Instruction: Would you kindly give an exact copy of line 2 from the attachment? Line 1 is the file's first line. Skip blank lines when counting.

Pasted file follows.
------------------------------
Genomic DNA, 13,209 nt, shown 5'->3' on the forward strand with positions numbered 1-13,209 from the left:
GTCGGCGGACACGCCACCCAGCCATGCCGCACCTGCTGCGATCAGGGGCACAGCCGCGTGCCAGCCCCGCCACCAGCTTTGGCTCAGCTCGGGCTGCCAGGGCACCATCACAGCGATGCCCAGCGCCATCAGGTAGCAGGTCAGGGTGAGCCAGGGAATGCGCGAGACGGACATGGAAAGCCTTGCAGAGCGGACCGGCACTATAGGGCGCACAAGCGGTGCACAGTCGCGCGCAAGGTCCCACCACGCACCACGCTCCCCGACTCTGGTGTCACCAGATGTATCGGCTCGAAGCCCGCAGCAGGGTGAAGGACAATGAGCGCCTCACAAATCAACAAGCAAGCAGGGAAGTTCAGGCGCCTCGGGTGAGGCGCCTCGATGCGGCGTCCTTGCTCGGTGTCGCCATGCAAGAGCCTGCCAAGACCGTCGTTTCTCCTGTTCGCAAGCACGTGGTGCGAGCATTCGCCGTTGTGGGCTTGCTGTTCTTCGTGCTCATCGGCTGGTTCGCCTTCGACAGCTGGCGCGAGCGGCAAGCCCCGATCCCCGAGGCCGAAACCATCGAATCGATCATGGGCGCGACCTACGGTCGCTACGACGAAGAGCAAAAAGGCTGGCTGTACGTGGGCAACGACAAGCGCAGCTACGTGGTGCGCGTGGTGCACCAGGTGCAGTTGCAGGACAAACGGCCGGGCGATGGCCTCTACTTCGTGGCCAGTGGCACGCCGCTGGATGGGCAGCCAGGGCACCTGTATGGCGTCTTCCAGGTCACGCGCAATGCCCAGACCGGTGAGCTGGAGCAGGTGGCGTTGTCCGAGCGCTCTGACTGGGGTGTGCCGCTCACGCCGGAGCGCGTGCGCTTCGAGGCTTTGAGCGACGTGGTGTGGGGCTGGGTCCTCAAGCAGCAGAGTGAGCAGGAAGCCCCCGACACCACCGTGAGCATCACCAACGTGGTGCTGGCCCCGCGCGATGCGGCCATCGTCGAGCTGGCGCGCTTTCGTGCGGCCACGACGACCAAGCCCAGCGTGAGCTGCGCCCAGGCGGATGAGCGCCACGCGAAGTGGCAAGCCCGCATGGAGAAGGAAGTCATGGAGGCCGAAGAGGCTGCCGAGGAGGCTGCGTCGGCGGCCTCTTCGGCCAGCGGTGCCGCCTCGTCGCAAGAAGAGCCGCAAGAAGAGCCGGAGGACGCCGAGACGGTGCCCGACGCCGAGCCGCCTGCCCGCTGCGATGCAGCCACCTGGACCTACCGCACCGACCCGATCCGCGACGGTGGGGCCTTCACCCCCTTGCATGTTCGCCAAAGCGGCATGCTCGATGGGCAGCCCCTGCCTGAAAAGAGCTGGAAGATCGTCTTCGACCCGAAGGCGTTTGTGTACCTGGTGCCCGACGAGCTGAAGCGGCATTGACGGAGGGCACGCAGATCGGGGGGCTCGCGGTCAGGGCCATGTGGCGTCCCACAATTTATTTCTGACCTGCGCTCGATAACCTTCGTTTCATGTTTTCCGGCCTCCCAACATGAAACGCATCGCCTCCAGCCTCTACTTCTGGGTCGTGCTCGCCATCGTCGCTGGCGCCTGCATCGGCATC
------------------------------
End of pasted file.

GTCGGCGGACACGCCACCCAGCCATGCCGCACCTGCTGCGATCAGGGGCACAGCCGCGTGCCAGCCCCGCCACCAGCTTTGGCTCAGCTCGGGCTGCCAGGGCACCATCACAGCGATGCCCAGCGCCATCAGGTAGCAGGTCAGGGTGAGCCAGGGAATGCGCGAGACGGACATGGAAAGCCTTGCAGAGCGGACCGGCACTATAGGGCGCACAAGCGGTGCACAGTCGCGCGCAAGGTCCCACCACGCACCACGCTCCCCGACTCTGGTGTCACCAGATGTATCGGCTCGAAGCCCGCAGCAGGGTGAAGGACAATGAGCGCCTCACAAATCAACAAGCAAGCAGGGAAGTTCAGGCGCCTCGGGTGAGGCGCCTCGATGCGGCGTCCTTGCTCGGTGTCGCCATGCAAGAGCCTGCCAAGACCGTCGTTTCTCCTGTTCGCAAGCACGTGGTGCGAGCATTCGCCGTTGTGGGCTTGCTGTTCTTCGTGCTCATCGGCTGGTTCGCCTTCGACAGCTGGCGCGAGCGGCAAGCCCCGATCCCCGAGGCCGAAACCATCGAATCGATCATGGGCGCGACCTACGGTCGCTACGACGAAGAGCAAAAAGGCTGGCTGTACGTGGGCAACGACAAGCGCAGCTACGTGGTGCGCGTGGTGCACCAGGTGCAGTTGCAGGACAAACGGCCGGGCGATGGCCTCTACTTCGTGGCCAGTGGCACGCCGCTGGATGGGCAGCCAGGGCACCTGTATGGCGTCTTCCAGGTCACGCGCAATGCCCAGACCGGTGAGCTGGAGCAGGTGGCGTTGTCCGAGCGCTCTGACTGGGGTGTGCCGCTCACGCCGGAGCGCGTGCGCTTCGAGGCTTTGAGCGACGTGGTGTGGGGCTGGGTCCTCAAGCAGCAGAGTGAGCAGGAAGCCCCCGACACCACCGTGAGCATCACCAACGTGGTGCTGGCCCCGCGCGATGCGGCCATCGTCGAGCTGGCGCGCTTTCGTGCGGCCACGACGACCAAGCCCAGCGTGAGCTGCGCCCAGGCGGATGAGCGCCACGCGAAGTGGCAAGCCCGCATGGAGAAGGAAGTCATGGAGGCCGAAGAGGCTGCCGAGGAGGCTGCGTCGGCGGCCTCTTCGGCCAGCGGTGCCGCCTCGTCGCAAGAAGAGCCGCAAGAAGAGCCGGAGGACGCCGAGACGGTGCCCGACGCCGAGCCGCCTGCCCGCTGCGATGCAGCCACCTGGACCTACCGCACCGACCCGATCCGCGACGGTGGGGCCTTCACCCCCTTGCATGTTCGCCAAAGCGGCATGCTCGATGGGCAGCCCCTGCCTGAAAAGAGCTGGAAGATCGTCTTCGACCCGAAGGCGTTTGTGTACCTGGTGCCCGACGAGCTGAAGCGGCATTGACGGAGGGCACGCAGATCGGGGGGCTCGCGGTCAGGGCCATGTGGCGTCCCACAATTTATTTCTGACCTGCGCTCGATAACCTTCGTTTCATGTTTTCCGGCCTCCCAACATGAAACGCATCGCCTCCAGCCTCTACTTCTGGGTCGTGCTCGCCATCGTCGCTGGCGCCTGCATCGGCATC